Thursday, October 15, 2015

Democratic Party boss takes a hit in Texas vote-fraud case

By Kenric Ward

A client of Texas Democratic Party Chairman Gilberto Hinojosa is facing 16 criminal charges of rigging votes in a Rio Grande Valley election.

Lupe Rivera Sr. illegally handled ballots and envelopes in his closely contested Weslaco City Commission race, according to the state attorney general’s office. Rivera won the 2013 election by 16 votes, but a court ruled that 30 ballots were illegally cast.

Rivera is set to be arraigned on Nov. 18 — 15 days after he squares off again against Letty Lopez in a scheduled rematch.

While Rivera remains innocent until proven guilty, the criminal charges against him are a blow to Hinojosa, who has relentlessly criticized Texas’ photo ID law and downplays the potential for election fraud.

Lopez’s attorney, Jerad Najvar, said the Weslaco case “sets a legal precedent that voting residency requirements and the mail-in ballot rules that protect elderly voters from coercion will be enforced.

“This is a critical victory that helps fight election fraud across the Rio Grande Valley.”

Two courts determined Rivera’s re-election was aided by a string of forgeries, false addresses and “flexible residencies.”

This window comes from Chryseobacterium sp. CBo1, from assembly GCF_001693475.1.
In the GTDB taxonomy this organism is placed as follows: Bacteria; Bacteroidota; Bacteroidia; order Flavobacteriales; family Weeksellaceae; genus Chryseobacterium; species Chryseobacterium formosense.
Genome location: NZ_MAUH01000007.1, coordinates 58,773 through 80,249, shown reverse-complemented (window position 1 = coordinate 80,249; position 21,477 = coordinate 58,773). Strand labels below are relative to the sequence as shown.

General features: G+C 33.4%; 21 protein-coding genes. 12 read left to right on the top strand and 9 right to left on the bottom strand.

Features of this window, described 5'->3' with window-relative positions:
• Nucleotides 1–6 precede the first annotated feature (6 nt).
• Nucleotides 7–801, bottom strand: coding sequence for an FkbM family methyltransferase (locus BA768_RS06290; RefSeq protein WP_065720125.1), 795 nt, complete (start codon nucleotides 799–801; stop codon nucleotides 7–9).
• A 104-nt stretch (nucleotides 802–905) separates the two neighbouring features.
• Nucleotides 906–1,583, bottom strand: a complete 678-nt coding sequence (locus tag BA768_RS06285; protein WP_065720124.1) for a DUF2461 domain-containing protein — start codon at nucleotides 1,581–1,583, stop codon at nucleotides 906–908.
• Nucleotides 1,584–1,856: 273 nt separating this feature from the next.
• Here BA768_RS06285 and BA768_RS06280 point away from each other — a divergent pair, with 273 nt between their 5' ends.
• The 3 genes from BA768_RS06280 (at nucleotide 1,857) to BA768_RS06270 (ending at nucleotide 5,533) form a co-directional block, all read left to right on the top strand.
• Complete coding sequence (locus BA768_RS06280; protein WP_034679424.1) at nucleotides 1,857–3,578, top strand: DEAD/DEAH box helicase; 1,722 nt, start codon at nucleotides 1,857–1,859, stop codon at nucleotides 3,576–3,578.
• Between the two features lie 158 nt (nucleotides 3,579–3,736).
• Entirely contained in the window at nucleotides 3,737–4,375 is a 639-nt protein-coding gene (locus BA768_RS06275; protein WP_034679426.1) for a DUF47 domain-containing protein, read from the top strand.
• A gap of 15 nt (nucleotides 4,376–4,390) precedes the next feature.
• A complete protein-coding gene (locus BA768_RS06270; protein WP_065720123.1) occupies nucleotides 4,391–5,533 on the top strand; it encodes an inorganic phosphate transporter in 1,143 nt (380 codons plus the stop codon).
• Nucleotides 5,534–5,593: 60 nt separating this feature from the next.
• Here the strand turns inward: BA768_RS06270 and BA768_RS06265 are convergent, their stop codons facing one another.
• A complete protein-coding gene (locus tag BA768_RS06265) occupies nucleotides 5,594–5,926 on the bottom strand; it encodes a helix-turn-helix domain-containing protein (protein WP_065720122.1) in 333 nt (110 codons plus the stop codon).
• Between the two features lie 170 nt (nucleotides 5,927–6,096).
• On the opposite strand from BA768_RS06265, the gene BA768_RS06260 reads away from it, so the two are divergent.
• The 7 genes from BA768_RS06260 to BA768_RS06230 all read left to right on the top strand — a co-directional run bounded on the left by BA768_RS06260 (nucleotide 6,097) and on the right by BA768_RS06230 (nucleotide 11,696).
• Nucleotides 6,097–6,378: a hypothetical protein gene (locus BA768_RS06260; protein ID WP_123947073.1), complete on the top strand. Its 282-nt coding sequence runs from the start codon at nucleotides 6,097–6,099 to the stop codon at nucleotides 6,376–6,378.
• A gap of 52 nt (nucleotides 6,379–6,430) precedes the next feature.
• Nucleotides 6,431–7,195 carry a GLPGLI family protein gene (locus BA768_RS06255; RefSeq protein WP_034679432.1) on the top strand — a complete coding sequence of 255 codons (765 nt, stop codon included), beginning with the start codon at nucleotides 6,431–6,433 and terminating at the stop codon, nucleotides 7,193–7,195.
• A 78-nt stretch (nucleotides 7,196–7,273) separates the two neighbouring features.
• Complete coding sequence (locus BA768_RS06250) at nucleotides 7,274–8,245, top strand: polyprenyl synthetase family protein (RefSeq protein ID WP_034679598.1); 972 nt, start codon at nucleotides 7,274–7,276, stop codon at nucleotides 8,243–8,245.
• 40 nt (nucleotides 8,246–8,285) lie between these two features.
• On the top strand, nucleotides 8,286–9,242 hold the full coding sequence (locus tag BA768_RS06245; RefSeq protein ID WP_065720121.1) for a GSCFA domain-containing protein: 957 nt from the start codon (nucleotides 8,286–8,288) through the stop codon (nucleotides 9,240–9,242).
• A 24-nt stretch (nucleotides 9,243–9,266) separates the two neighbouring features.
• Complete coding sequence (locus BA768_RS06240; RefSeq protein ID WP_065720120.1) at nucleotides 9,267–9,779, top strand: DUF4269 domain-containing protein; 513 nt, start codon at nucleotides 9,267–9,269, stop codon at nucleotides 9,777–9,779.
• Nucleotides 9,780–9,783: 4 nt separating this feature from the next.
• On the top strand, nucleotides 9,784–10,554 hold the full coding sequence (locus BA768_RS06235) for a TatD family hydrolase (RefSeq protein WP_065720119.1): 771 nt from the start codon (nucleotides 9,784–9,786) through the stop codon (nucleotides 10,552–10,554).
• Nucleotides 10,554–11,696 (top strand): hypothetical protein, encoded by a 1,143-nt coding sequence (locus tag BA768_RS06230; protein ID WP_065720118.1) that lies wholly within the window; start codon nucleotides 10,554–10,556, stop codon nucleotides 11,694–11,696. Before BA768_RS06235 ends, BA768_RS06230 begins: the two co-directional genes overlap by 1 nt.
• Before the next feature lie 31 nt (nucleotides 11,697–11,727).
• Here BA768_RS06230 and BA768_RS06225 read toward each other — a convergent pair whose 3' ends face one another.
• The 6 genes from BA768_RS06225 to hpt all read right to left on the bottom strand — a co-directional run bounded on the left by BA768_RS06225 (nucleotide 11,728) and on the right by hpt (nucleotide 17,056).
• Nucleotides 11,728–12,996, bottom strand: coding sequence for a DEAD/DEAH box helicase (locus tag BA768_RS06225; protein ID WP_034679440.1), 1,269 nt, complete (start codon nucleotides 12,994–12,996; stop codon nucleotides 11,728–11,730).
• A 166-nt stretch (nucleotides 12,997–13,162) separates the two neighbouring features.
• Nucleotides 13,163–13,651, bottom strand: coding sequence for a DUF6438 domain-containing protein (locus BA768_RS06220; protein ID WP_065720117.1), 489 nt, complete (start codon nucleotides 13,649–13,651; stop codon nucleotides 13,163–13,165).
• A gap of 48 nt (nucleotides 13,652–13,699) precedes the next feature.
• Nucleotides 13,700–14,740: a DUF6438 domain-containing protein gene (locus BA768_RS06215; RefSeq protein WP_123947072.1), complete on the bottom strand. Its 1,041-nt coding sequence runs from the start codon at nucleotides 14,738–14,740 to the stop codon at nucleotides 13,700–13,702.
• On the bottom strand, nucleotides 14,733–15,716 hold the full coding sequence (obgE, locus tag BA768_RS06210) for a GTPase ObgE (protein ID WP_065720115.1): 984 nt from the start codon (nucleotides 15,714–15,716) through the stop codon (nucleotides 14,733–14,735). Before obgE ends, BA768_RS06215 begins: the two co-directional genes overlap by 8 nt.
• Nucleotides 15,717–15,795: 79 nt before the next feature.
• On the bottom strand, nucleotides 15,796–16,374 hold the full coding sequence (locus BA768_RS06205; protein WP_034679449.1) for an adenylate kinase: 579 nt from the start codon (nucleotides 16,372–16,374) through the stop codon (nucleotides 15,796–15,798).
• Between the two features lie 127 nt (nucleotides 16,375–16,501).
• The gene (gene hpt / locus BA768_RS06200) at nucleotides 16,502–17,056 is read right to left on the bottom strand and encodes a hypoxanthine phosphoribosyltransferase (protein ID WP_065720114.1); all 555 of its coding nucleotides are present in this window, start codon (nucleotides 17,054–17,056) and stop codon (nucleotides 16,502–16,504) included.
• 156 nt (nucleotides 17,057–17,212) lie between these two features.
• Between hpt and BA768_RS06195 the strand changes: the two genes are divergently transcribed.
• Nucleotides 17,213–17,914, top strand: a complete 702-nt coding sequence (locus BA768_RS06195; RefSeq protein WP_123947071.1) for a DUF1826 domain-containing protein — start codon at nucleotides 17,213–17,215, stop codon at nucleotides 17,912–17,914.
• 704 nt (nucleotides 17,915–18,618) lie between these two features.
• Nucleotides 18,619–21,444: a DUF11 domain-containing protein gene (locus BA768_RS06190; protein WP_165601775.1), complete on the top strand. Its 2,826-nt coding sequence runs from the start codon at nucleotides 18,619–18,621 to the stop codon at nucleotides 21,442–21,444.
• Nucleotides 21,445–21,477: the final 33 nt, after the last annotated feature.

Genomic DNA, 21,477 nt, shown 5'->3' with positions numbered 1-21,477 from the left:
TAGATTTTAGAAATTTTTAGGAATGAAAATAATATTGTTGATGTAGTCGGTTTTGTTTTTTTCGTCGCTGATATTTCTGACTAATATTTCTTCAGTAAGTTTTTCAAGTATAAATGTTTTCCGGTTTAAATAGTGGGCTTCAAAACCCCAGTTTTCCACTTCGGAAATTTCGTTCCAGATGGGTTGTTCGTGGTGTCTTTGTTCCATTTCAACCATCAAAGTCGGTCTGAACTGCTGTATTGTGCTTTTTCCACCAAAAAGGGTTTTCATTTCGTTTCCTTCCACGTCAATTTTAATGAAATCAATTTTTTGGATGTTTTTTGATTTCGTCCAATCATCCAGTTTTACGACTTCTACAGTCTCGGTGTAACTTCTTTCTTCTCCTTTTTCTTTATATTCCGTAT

A complaint filed by Lopez was the basis for the attorney general’s criminal filing against Rivera and Rivera’s son, Lupe Rivera Jr. Lopez alleged false statements and information were listed on voter registrations and mail-in ballot applications.

Among others, the complaint alleged that votes cast in the names of Ricardo Garcia and Jacqueline Raquel Garcia were fraudulent as both testified they reside in the town of Mercedes and that their identities were stolen. Mail-in ballots were requested in their names and cast from Rivera’s sister’s address, in Weslaco’s District 5.

Jacqueline Raquel Garcia testified that the signature on the carrier envelope for the mail-in ballot was not her own.

At trial, Hinojosa argued that vote-gathering by so-called “politiqueras” were business as usual in the Rio Grande Valley.

“What difference does it make where anybody sleeps? These are families in South Texas,” the former Cameron County judge and local party boss told the courts.

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